Ifan Investigates… Asteroid mining

After watching Oxygen I was fascinated by the amount of scientific concepts there was in the episode. Yet a part of me was wondering how much of it was actually accurate, specifically the asteroid mining.

So asteroid mining is particularly self explainable it is the exploitation of raw materials from asteroids and other minor planets. Minerals and volatiles could be mined from an asteroid or spent comet and then used either in the station or be transported back to earth.

Now in Oxygen we see a mining station called Chasm Forge which looks seems to be mining from a nearby asteroid. It’s noted in the episode that they’re mining copper or more specifically copper ore. However, is any of this scientifically accurate?

There are 3 major types of asteroids, C-type, M-type and S-type. These stand for Carbon, Metal(s) and Silicate respectively, there’s also a D-type yet it’s lesser known and less common. Carbonaceous asteroids (C-types) are the most abundant type of asteroid with 75%, then there’s Siliceous asteroids (S-types)with 17% and the majority of the rest are Metallic asteroids (M-types). Now if we want to find copper, the best chance to find it is in a Metallic asteroid as copper is a metal.

A Metallic asteroid is typically 20% nickel and 80% iron (which is why they’re magnetic) however they do sometimes have special cases where they contain other metals such as copper ore. These are more specifically the subtype 1 asteroids of the Metallic type. However as Copper isn’t fused in a star, this asteroid must come from a supernova explosion where fusion can exceed past iron. Copper can be formed in other ways such as molten rock, yet on an asteroid in space, geological processes don’t occur the same. For instance the earth has 4 layers, the inner core, outer core, mantel and lithosphere (crust), however an asteroid doesn’t have these layers. Also, the layers of asteroid can vary a lot due to it’s distance from the sun and as a result of bombardment.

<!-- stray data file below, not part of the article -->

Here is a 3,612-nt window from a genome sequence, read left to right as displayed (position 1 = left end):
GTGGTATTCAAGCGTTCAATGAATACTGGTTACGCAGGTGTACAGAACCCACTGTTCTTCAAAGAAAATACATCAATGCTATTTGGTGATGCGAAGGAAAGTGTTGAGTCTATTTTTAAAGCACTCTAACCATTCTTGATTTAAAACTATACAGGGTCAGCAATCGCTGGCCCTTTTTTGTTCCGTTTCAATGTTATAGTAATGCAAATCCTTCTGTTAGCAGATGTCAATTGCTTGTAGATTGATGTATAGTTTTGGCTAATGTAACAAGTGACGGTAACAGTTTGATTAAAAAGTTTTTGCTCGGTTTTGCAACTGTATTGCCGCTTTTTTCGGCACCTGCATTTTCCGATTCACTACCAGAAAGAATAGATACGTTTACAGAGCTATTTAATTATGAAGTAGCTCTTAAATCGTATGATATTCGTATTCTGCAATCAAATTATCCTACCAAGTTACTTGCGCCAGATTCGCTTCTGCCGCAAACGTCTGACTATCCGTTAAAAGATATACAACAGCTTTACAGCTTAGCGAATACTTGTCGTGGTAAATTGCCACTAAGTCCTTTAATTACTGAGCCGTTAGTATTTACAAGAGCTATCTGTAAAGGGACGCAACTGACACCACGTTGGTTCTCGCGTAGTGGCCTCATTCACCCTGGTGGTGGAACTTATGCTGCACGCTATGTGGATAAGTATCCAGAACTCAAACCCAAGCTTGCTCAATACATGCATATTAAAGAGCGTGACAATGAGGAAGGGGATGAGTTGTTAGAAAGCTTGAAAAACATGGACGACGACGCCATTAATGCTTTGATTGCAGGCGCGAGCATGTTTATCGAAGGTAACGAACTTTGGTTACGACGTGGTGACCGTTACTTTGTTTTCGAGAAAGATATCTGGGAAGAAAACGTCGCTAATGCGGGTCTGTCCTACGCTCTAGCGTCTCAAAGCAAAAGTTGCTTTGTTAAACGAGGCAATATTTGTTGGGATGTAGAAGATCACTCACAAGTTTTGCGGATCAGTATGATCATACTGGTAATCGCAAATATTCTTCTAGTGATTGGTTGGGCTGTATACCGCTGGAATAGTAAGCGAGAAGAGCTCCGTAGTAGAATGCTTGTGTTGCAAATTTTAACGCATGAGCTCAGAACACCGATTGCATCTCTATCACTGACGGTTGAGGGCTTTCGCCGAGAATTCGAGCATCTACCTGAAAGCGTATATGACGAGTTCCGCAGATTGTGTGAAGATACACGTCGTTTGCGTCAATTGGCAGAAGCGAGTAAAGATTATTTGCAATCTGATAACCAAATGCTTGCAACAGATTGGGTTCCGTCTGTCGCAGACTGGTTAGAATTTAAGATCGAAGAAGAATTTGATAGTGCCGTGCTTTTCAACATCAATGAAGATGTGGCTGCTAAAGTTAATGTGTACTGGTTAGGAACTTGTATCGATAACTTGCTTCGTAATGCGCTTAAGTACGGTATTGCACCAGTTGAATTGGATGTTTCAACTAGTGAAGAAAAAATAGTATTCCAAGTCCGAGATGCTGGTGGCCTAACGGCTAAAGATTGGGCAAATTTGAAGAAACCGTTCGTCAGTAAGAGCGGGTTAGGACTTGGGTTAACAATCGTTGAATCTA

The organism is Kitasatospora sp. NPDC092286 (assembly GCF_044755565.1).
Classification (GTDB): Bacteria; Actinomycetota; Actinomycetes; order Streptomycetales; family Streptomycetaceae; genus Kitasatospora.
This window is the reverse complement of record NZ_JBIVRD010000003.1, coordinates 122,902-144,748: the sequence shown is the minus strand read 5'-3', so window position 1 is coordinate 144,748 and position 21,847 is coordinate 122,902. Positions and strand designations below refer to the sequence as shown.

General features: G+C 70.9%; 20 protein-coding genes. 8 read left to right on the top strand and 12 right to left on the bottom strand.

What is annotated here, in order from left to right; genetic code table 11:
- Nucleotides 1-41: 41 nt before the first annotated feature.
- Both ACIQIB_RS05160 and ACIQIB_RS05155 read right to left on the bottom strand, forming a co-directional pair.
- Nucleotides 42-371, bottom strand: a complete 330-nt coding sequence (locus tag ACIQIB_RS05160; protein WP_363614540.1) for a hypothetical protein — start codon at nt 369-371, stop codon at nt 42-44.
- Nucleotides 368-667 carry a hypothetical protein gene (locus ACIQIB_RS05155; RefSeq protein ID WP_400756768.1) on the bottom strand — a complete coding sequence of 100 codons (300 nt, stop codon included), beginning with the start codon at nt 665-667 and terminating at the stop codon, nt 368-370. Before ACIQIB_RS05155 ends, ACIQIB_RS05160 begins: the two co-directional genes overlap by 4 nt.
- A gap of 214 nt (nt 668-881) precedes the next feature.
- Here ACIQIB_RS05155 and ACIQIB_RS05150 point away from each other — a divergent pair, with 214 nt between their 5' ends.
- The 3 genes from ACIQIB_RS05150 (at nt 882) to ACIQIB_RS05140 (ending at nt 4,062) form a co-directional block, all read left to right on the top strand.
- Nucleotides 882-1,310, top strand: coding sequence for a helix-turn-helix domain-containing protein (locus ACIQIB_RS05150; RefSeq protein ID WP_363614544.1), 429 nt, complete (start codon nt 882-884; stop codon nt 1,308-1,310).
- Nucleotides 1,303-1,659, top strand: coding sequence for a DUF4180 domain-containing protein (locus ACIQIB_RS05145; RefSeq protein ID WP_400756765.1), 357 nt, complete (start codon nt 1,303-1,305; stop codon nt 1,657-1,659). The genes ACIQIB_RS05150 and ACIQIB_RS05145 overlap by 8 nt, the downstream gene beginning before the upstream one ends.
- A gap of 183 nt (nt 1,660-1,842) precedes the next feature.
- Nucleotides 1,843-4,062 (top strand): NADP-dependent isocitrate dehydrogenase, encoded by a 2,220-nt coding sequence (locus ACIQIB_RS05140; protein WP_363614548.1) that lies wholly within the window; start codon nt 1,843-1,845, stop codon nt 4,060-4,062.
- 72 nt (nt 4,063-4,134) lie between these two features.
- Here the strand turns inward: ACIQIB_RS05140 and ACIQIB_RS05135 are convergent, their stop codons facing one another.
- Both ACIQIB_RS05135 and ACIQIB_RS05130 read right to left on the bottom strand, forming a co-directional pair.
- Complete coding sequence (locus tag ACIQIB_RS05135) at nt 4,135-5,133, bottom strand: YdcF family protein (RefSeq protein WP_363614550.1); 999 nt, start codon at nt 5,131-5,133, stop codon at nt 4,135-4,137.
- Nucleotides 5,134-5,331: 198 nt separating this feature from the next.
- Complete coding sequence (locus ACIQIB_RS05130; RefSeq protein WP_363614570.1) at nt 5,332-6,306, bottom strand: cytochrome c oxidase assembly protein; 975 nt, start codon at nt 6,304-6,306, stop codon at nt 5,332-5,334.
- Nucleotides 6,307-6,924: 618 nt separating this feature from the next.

So it’s perfectly possible for an asteroid to have copper, however could the crew on board the space station extract it to get pure copper?

To get copper out of a copper ore you have to heat it with carbon, this seems easy as the station looked like it could easily do it, also carbon is an abundant element (and can be found in a C-type asteroid!) However, the copper is impure, so to pure it you can use electrolysis (this process was mentioned in the episode yet wasn’t used in this context). Knowing this, we know the station is capable of doing electrolysis. So it could’ve easily done electrolysis to get pure copper.

However, does this method make sense? Is it economically well thought out?

Well first thing first, we must consider how much copper is in an asteroid, it’s a very small percentage overall and it’s only in one subtype (1) of a major type (M). Also, the asteroid must’ve been formed by a supernova which occurs about 3 times every century. This means not only that the chances of finding a copper asteroid is low, but the percentage of copper in that asteroid is also low. Yet, this could work as copper is something that runs out it’s not renewable (excluding recycling), once it’s gone it’s gone, this means that maybe copper was very scarce and finding a little bit could be profitable. This is all to do with supply and demand, if the supply is low, the demand is high and even a little bit will help, also the price of copper would greatly increase. Also the cost of space travel would be far lower, meaning that this strategy could work. This also perhaps explains the ruthlessness of the cooperate dominance in the episode as the metal was running out and the price was very high.

However, there is a flaw in this logic as in the episode, someone said “You had to steal a mountain to make it worth your while”. This means that the price of copper is low which shatters the line of reasoning.